“art in the 1990s”

Art in the 1990s: the demise of the art critic

The 1990s were a decade marked by geopolitical changes, and the digital revolution, which created a new atmosphere in the art world. Digital connections allowed people from far-flung corners of the Earth to connect with one another, and inspired artists to look at their changing surroundings for subject matter for their pieces. Following the crash of the art market in 1991, the excess that surrounded works in the 1980s was replaced by the idea of conservation. Much of the art from the 90s was raw, digging into the issues of race, the AIDS crisis, gender, and sexual identity. With the celebrity of the Young British Artists and the globalisation of the art scene, everything in the art world was changing. Prior to this, the art world was uncomplicated, with clearly delineated roles. Artists would create their works, which were managed by their art dealer, who acted as a long-term advisor and manager, and the works would be shown in their gallery. For an artist to sell their works at auction would be unheard of; auction houses participated mainly in the secondary market, holding public auctions. Galleries functioned as links to antiquities and classical art. With the digital boom making the world ever smaller, these defined roles were transformed. Role Changes The function of the auction house drastically changed. They all but took over the responsibility of galleries by regularly hosting sales exhibitions, selling fresh work directly from the studios, in their locations. Artists were no longer tied down to one art gallery or art dealer, they could be represented by more than one, or none at all, as is the case of Banksy. Galleries hosted curated exhibitions, fluffed with loaned works, and exchanged new works by artists, as well as selling them on the secondary market. The birth of...

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Art in the 90s: the rise of Eco-design

The end of the 20th century was a time of rapid industrialisation in China. It was noted on the world stage that if Asian countries started to pollute at the same rate as the Western world, then the environmental disasters predicted in the 1970s would come true much earlier than expected. The seriousness of the situation was acknowledged across the world culminating in the 1992 Earth Summit in Rio de Janeiro, during which the UN drew up the United Nations Framework Convention on Climate Change. The field of design, caught between the arts and industry, was directly affected by this need to re-evaluate our gas-guzzling, polluting lifestyle. The 1990s were therefore characterised by the development of the theory of Eco-design, prompted by the article “Design for a Sustainable World” (1988) written by the design historian Victor Margolin and published in Design Issues, and similarly by the work Ecological Design (1996) by Sim van der Ryn and Stuart Cowan which talks of the integration architecture, urbanism and technology in the natural world. The trigger for this wave of thinking had been Ian McHarg’s book Design with Nature (1969), which had laid down the base considerations for environmentally-aware design (soil, climate, hydrology). Nowadays his theories have become the inspiration for the first principle of Smart Cities: harmonisation with nature. Generally in Eco-Design the production of an object should factor in the base material, manufacturing, distribution, usage, waste materials, issues with production or issues with use. Therefore initially, Eco-design was not characterised so much by formal theories or trends but rather by recyclable materials, production processes and environmental impact. As such its status as a separate design movement appears confusing. Sustainable Design Eco-Design was firstly distinguished by the materials which it employed. Whilst 15 to 20% of plastic is recycled, it takes...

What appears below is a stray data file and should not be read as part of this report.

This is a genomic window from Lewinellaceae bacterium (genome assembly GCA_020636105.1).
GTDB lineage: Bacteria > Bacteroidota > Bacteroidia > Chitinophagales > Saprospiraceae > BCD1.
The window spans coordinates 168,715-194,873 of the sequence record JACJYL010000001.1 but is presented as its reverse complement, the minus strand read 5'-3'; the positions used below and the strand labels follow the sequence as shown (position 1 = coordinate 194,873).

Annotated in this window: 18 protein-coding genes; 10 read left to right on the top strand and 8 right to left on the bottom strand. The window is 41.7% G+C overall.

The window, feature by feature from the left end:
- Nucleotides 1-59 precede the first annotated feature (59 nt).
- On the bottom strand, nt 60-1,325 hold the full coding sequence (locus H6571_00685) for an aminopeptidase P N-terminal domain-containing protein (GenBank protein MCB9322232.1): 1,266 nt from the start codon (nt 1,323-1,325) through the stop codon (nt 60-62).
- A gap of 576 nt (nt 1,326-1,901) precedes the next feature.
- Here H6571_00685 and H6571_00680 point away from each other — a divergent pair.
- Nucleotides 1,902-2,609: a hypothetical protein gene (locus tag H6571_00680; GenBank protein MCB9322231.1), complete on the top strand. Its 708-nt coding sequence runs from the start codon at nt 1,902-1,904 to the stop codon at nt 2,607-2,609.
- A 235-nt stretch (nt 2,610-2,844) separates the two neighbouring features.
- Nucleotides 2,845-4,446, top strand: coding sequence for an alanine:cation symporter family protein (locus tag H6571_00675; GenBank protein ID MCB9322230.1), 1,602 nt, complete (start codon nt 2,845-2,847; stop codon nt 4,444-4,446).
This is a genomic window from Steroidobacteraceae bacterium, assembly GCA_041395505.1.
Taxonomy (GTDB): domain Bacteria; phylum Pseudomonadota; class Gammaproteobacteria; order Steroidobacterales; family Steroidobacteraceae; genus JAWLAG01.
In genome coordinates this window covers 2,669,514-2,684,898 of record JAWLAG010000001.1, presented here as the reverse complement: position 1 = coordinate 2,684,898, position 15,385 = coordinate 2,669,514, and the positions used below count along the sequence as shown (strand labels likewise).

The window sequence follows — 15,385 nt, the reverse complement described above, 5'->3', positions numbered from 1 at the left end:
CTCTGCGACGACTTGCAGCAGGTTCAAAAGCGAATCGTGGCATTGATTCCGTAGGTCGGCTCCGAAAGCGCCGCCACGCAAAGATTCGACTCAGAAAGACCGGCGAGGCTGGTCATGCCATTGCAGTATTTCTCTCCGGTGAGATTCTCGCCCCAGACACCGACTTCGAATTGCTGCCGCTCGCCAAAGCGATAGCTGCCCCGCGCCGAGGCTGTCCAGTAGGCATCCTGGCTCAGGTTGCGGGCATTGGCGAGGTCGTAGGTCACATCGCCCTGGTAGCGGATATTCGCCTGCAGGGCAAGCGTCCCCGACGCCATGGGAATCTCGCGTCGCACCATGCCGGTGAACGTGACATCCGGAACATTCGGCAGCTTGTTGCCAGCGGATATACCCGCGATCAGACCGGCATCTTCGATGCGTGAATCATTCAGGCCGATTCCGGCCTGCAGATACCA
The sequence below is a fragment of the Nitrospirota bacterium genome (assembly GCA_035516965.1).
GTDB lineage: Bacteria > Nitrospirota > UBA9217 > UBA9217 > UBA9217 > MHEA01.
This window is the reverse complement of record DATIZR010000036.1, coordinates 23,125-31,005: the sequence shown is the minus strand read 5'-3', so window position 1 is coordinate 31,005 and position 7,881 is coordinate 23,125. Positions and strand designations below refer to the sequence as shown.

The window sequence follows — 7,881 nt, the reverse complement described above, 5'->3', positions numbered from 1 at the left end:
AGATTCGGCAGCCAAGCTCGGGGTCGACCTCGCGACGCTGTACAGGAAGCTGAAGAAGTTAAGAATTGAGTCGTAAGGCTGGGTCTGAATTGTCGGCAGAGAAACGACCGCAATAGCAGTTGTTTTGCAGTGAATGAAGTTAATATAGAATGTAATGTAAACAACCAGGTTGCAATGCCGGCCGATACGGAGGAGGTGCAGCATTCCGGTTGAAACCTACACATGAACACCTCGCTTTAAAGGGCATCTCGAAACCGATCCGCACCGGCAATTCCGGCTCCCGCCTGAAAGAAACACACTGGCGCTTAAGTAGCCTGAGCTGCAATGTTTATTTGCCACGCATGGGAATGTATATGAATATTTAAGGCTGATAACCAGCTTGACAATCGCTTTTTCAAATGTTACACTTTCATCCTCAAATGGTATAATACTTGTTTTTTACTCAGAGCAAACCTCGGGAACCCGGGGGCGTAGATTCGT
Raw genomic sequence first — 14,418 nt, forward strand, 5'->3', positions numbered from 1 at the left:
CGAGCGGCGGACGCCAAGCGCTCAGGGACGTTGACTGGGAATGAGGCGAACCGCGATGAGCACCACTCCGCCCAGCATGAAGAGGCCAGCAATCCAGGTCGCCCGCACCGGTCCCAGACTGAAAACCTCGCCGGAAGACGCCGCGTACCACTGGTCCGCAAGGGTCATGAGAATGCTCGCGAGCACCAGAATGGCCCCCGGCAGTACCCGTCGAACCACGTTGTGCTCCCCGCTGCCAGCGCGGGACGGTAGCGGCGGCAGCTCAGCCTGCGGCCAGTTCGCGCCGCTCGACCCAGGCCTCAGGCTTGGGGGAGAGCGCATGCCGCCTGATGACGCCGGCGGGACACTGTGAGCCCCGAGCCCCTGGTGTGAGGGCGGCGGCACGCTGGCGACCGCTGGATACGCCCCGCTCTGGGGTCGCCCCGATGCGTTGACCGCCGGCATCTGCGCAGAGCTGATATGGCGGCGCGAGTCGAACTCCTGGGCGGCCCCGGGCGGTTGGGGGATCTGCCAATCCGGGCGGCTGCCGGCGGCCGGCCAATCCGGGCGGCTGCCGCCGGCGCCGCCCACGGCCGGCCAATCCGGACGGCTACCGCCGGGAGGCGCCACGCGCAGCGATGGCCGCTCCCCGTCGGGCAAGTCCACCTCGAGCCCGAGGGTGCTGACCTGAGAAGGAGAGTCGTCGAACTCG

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Art in the 1990s: the globalisation of the art market

The Cartier Foundation in Paris is currently hosting an exhibition dedicated to Congolese paintings. By tracing these works that have been created in a period spanning nearly one century, “Beauté Congo – 1926-2015 – Congo Kitoko” aims to reveal the artistic richness of Congolese artists. This exhibition is part of a larger craze for contemporary art coming from the African continent. Giles Peppiatt, expert in contemporary African art at Bonhams, describes Africa as “the China of tomorrow”, making reference to its growing art market. The large auction houses such as Bonhams and Sotheby’s are very interested in artists coming from the African continent, with the goal of uncovering new talents. This interest is very recent and due to a general movement towards globalisation of the art market. It has operated since 1990 under numerous factors: economic growth in certain Third World countries, put in place by democratic regimes and the development of the Internet and tools of communication. As Raymond Moulin emphasises: the art market has become a global market that no longer functions as national markets juxtaposed alongside one another. This evolution was an upheaval, profoundly modifying the economic model of the art market. The notion of globalisation can be used to account for its upheavals: it is a trend that unifies the markets. In order to understand the current art market, it is necessary to question this notion: it is necessary to understand is origins but also to establish its degree. Is it total globalisation or does the art market retain a certain heterogeneity? Has the attraction of “exoticism” totally modified the existing hierarchy in the art market? The 1990s were the occasion for important geopolitical upheavals – notably with the fall of the Soviet Union – which have allowed for non-Western artists to make their creations known. The Chinese example can illustrate...

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